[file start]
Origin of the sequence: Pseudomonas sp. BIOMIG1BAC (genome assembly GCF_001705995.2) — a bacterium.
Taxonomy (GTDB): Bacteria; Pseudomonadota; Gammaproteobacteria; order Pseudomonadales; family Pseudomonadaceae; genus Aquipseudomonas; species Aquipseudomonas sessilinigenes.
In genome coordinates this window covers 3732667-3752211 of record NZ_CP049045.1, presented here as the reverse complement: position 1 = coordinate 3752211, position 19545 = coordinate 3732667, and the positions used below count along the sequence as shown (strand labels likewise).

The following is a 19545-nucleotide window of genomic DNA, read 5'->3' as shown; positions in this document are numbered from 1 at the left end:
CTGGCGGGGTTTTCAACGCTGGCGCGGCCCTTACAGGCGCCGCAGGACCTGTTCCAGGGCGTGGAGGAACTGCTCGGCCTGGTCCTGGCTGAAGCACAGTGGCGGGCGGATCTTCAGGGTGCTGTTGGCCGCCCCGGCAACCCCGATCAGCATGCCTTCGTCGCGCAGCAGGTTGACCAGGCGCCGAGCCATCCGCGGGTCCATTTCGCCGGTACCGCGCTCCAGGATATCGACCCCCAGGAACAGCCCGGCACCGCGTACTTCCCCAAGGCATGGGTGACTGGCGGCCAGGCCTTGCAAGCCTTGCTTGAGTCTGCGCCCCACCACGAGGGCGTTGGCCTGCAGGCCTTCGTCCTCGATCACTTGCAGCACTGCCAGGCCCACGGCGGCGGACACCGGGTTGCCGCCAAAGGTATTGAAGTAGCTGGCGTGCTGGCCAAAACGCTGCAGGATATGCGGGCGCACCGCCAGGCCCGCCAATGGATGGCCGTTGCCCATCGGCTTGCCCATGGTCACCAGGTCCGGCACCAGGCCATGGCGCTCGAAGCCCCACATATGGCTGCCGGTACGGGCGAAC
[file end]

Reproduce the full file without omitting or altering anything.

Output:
Origin of the sequence: Pseudomonas sp. BIOMIG1BAC (genome assembly GCF_001705995.2) — a bacterium.
Taxonomy (GTDB): Bacteria; Pseudomonadota; Gammaproteobacteria; order Pseudomonadales; family Pseudomonadaceae; genus Aquipseudomonas; species Aquipseudomonas sessilinigenes.
In genome coordinates this window covers 3732667-3752211 of record NZ_CP049045.1, presented here as the reverse complement: position 1 = coordinate 3752211, position 19545 = coordinate 3732667, and the positions used below count along the sequence as shown (strand labels likewise).

The following is a 19545-nucleotide window of genomic DNA, read 5'->3' as shown; positions in this document are numbered from 1 at the left end:
CTGGCGGGGTTTTCAACGCTGGCGCGGCCCTTACAGGCGCCGCAGGACCTGTTCCAGGGCGTGGAGGAACTGCTCGGCCTGGTCCTGGCTGAAGCACAGTGGCGGGCGGATCTTCAGGGTGCTGTTGGCCGCCCCGGCAACCCCGATCAGCATGCCTTCGTCGCGCAGCAGGTTGACCAGGCGCCGAGCCATCCGCGGGTCCATTTCGCCGGTACCGCGCTCCAGGATATCGACCCCCAGGAACAGCCCGGCACCGCGTACTTCCCCAAGGCATGGGTGACTGGCGGCCAGGCCTTGCAAGCCTTGCTTGAGTCTGCGCCCCACCACGAGGGCGTTGGCCTGCAGGCCTTCGTCCTCGATCACTTGCAGCACTGCCAGGCCCACGGCGGCGGACACCGGGTTGCCGCCAAAGGTATTGAAGTAGCTGGCGTGCTGGCCAAAACGCTGCAGGATATGCGGGCGCACCGCCAGGCCCGCCAATGGATGGCCGTTGCCCATCGGCTTGCCCATGGTCACCAGGTCCGGCACCAGGCCATGGCGCTCGAAGCCCCACATATGGCTGCCGGTACGGGCGAAC